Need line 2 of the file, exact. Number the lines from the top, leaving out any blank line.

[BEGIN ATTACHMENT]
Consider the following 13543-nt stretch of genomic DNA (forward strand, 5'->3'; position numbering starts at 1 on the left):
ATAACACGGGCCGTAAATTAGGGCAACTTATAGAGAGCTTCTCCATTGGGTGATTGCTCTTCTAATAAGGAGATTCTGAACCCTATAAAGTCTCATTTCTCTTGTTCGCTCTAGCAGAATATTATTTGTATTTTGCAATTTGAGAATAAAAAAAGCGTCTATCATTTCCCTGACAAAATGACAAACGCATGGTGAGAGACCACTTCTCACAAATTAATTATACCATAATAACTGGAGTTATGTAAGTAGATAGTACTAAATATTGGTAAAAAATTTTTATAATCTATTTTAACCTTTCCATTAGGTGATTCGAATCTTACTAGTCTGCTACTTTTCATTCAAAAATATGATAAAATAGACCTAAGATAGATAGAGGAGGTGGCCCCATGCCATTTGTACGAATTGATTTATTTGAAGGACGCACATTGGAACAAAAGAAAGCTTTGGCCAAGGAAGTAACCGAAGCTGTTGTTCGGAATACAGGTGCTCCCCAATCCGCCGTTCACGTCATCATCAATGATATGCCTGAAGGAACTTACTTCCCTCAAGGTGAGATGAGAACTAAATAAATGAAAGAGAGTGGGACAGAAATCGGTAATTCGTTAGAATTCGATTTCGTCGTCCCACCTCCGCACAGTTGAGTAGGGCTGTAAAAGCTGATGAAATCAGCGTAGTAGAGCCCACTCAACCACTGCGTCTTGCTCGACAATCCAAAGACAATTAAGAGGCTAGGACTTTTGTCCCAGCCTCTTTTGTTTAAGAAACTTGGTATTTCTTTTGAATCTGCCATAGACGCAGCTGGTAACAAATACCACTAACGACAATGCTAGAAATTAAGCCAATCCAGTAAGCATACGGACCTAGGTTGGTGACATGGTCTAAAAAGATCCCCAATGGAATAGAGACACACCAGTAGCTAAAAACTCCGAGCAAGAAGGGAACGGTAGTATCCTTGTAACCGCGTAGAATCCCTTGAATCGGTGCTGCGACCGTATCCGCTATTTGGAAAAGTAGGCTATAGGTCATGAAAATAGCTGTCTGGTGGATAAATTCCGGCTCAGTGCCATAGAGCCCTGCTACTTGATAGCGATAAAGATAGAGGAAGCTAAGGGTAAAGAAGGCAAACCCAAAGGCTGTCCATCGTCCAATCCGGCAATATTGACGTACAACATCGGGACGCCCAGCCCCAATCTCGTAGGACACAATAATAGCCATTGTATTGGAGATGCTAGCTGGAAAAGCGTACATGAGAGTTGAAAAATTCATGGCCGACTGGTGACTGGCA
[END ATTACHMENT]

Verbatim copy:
ATAACACGGGCCGTAAATTAGGGCAACTTATAGAGAGCTTCTCCATTGGGTGATTGCTCTTCTAATAAGGAGATTCTGAACCCTATAAAGTCTCATTTCTCTTGTTCGCTCTAGCAGAATATTATTTGTATTTTGCAATTTGAGAATAAAAAAAGCGTCTATCATTTCCCTGACAAAATGACAAACGCATGGTGAGAGACCACTTCTCACAAATTAATTATACCATAATAACTGGAGTTATGTAAGTAGATAGTACTAAATATTGGTAAAAAATTTTTATAATCTATTTTAACCTTTCCATTAGGTGATTCGAATCTTACTAGTCTGCTACTTTTCATTCAAAAATATGATAAAATAGACCTAAGATAGATAGAGGAGGTGGCCCCATGCCATTTGTACGAATTGATTTATTTGAAGGACGCACATTGGAACAAAAGAAAGCTTTGGCCAAGGAAGTAACCGAAGCTGTTGTTCGGAATACAGGTGCTCCCCAATCCGCCGTTCACGTCATCATCAATGATATGCCTGAAGGAACTTACTTCCCTCAAGGTGAGATGAGAACTAAATAAATGAAAGAGAGTGGGACAGAAATCGGTAATTCGTTAGAATTCGATTTCGTCGTCCCACCTCCGCACAGTTGAGTAGGGCTGTAAAAGCTGATGAAATCAGCGTAGTAGAGCCCACTCAACCACTGCGTCTTGCTCGACAATCCAAAGACAATTAAGAGGCTAGGACTTTTGTCCCAGCCTCTTTTGTTTAAGAAACTTGGTATTTCTTTTGAATCTGCCATAGACGCAGCTGGTAACAAATACCACTAACGACAATGCTAGAAATTAAGCCAATCCAGTAAGCATACGGACCTAGGTTGGTGACATGGTCTAAAAAGATCCCCAATGGAATAGAGACACACCAGTAGCTAAAAACTCCGAGCAAGAAGGGAACGGTAGTATCCTTGTAACCGCGTAGAATCCCTTGAATCGGTGCTGCGACCGTATCCGCTATTTGGAAAAGTAGGCTATAGGTCATGAAAATAGCTGTCTGGTGGATAAATTCCGGCTCAGTGCCATAGAGCCCTGCTACTTGATAGCGATAAAGATAGAGGAAGCTAAGGGTAAAGAAGGCAAACCCAAAGGCTGTCCATCGTCCAATCCGGCAATATTGACGTACAACATCGGGACGCCCAGCCCCAATCTCGTAGGACACAATAATAGCCATTGTATTGGAGATGCTAGCTGGAAAAGCGTACATGAGAGTTGAAAAATTCATGGCCGACTGGTGACTGGCA